Joanna E. Sanchez-Avila

Joanna came to the University of Arizona as a Sally Casanova California Pre-Doctoral Scholar from California State University, Long Beach to work with Dr. Adela C. Licona and the Crossroads Collaborative. She is presently involved with numerous community-based organizations around the United States and she is now continuing her journey as a doctoral student at the University of Arizona in the Rhetoric, Composition, and the Teaching of English (RCTE) program.  Here, Joanna will research narrative, cultural memory, feminist pedagogy, body politics, identity, and public policy.

Joanna says that joining the Crossroads team encouraged her to become involved with myriad activities. As a Crossroads intern, she became motivated to continue exploring and enhancing her own interests in rhetoric and feminist issues in her home state of California. She did this by finding ways of bridging processes between community and academia. Thus, she has recently been engaged in volunteer work with two organizations.

The first of these organizations is Centro Latino for Literacy. Joanna spent eight months as a literacy tutor for the Leamos™ (Let’s Read) course- a mouse driven, online literacy course that teaches non-literate Spanish-speaking adults how to read and write. As a literacy tutor, Joanna continues to develop her professional, pedagogical, and community relations, skills and abilities, as well as her political interests. In addition, Joanna joined California Latinas for Reproductive Justice (CLRJ) to contribute to the Latinas Empowered for Action (LEA) extension program. As a LEA Advisory Committee member, she explored CLRJ’s commitments to civic engagement through community education and policy advocacy. For example, she went to Sacramento to lobby for bills that impacted the intersecting identities and situational statuses of people—in particular people of color.

Working with predominantly undocumented adult learners in the literacy classroom motivated Joanna to exude her confidence to lobby 

and be courageous like her students. In acknowledging her privilege and access, she always reminds herself that she was not a savior of persons like the students she worked with, but rather a shared learner who is passionate for the well being of members in her communities. Joanna’s experiences helped her recognize the invaluable significance of narrative and story telling. “Speaking Story” an on-going project by CLRJ, which focuses on reproductive health narratives, reminds her of the youth she interviewed for her project on identity with Kore Press. Both of these projects served as proof of how important story telling is and how it can impact public policy, individuals’ hopefulness, and the act of testimony as a tool of lived experiential validation.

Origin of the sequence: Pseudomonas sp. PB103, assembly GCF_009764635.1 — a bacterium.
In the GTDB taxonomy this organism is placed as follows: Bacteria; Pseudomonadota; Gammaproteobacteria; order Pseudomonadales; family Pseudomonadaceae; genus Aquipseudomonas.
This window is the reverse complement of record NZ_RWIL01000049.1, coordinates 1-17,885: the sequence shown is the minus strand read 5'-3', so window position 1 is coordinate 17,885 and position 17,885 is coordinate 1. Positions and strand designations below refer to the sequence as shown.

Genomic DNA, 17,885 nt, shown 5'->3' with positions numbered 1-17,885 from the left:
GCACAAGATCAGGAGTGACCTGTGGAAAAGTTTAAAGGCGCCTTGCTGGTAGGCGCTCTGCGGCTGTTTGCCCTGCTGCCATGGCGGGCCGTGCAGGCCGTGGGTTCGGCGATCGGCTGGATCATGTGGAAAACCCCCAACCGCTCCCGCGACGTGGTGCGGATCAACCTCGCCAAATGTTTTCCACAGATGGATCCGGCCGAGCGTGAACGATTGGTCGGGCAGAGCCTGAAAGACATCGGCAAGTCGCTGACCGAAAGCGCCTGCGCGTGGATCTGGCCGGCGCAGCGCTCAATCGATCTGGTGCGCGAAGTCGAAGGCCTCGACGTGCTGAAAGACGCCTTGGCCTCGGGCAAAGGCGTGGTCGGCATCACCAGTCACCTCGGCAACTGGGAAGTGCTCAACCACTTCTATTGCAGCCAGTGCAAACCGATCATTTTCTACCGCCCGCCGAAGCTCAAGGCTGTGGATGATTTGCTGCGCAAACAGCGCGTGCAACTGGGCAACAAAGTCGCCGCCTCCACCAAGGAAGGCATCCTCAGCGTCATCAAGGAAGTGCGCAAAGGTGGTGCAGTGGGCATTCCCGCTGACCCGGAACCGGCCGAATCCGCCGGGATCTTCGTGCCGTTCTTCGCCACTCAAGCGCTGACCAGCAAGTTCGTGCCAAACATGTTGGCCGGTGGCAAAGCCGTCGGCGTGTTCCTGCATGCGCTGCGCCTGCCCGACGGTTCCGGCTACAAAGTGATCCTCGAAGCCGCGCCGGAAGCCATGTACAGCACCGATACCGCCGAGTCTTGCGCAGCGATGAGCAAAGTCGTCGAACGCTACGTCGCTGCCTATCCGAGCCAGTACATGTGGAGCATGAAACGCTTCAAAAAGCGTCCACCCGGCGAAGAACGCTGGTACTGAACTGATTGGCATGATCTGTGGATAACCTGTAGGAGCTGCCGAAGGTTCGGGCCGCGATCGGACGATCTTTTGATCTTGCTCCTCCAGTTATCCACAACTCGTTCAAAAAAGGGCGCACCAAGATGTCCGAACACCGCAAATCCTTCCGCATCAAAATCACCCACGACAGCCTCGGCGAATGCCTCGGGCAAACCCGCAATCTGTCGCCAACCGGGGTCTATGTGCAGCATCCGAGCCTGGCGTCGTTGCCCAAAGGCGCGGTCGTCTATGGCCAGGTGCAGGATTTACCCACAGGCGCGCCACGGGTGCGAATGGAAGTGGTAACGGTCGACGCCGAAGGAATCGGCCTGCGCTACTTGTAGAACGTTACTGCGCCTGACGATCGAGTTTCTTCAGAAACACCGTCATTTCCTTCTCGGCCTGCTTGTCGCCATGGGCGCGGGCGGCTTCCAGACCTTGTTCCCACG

Adela C. Licona, associate professor of RCTE, says, “Joanna is already practicing scholar activism as she works to connect deep inquiry and analysis to action and she so clearly values the power, promise, and transformative potential of everyday stories. I am honored that she sought me out for her pre-doctoral fellowship and am certain that in our summer work together I learned as much from her as she did from me.”

Joanna says, “Each one of us has something valuable to contribute to the ever-growing social fabric recording our humanity with all its flaws, chaos, and beauty.”


College of Social and Behavioral Sciences